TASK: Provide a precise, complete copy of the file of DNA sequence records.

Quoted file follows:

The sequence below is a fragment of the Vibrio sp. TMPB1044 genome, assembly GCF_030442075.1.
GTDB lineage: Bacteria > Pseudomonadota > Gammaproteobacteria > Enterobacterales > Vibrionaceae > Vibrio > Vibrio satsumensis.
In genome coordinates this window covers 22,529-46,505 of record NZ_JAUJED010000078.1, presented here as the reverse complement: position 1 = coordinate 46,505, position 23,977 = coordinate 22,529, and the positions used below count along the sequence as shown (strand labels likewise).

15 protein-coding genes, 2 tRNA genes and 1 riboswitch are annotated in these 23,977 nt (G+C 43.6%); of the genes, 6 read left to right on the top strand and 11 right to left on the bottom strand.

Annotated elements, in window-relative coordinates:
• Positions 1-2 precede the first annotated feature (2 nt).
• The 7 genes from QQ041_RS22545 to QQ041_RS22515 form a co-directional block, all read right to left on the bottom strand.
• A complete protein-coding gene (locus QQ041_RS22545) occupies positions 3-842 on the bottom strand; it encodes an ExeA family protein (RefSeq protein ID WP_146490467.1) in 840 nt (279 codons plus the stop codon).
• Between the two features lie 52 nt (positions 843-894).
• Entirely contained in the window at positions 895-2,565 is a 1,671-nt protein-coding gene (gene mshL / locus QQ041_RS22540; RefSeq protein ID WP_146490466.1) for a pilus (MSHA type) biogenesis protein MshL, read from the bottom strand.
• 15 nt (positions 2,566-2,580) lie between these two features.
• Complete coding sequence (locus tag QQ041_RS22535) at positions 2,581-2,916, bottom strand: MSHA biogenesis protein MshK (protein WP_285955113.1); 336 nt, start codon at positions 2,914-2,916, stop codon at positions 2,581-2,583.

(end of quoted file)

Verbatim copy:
The sequence below is a fragment of the Vibrio sp. TMPB1044 genome, assembly GCF_030442075.1.
GTDB lineage: Bacteria > Pseudomonadota > Gammaproteobacteria > Enterobacterales > Vibrionaceae > Vibrio > Vibrio satsumensis.
In genome coordinates this window covers 22,529-46,505 of record NZ_JAUJED010000078.1, presented here as the reverse complement: position 1 = coordinate 46,505, position 23,977 = coordinate 22,529, and the positions used below count along the sequence as shown (strand labels likewise).

15 protein-coding genes, 2 tRNA genes and 1 riboswitch are annotated in these 23,977 nt (G+C 43.6%); of the genes, 6 read left to right on the top strand and 11 right to left on the bottom strand.

Annotated elements, in window-relative coordinates:
• Positions 1-2 precede the first annotated feature (2 nt).
• The 7 genes from QQ041_RS22545 to QQ041_RS22515 form a co-directional block, all read right to left on the bottom strand.
• A complete protein-coding gene (locus QQ041_RS22545) occupies positions 3-842 on the bottom strand; it encodes an ExeA family protein (RefSeq protein ID WP_146490467.1) in 840 nt (279 codons plus the stop codon).
• Between the two features lie 52 nt (positions 843-894).
• Entirely contained in the window at positions 895-2,565 is a 1,671-nt protein-coding gene (gene mshL / locus QQ041_RS22540; RefSeq protein ID WP_146490466.1) for a pilus (MSHA type) biogenesis protein MshL, read from the bottom strand.
• 15 nt (positions 2,566-2,580) lie between these two features.
• Complete coding sequence (locus tag QQ041_RS22535) at positions 2,581-2,916, bottom strand: MSHA biogenesis protein MshK (protein WP_285955113.1); 336 nt, start codon at positions 2,914-2,916, stop codon at positions 2,581-2,583.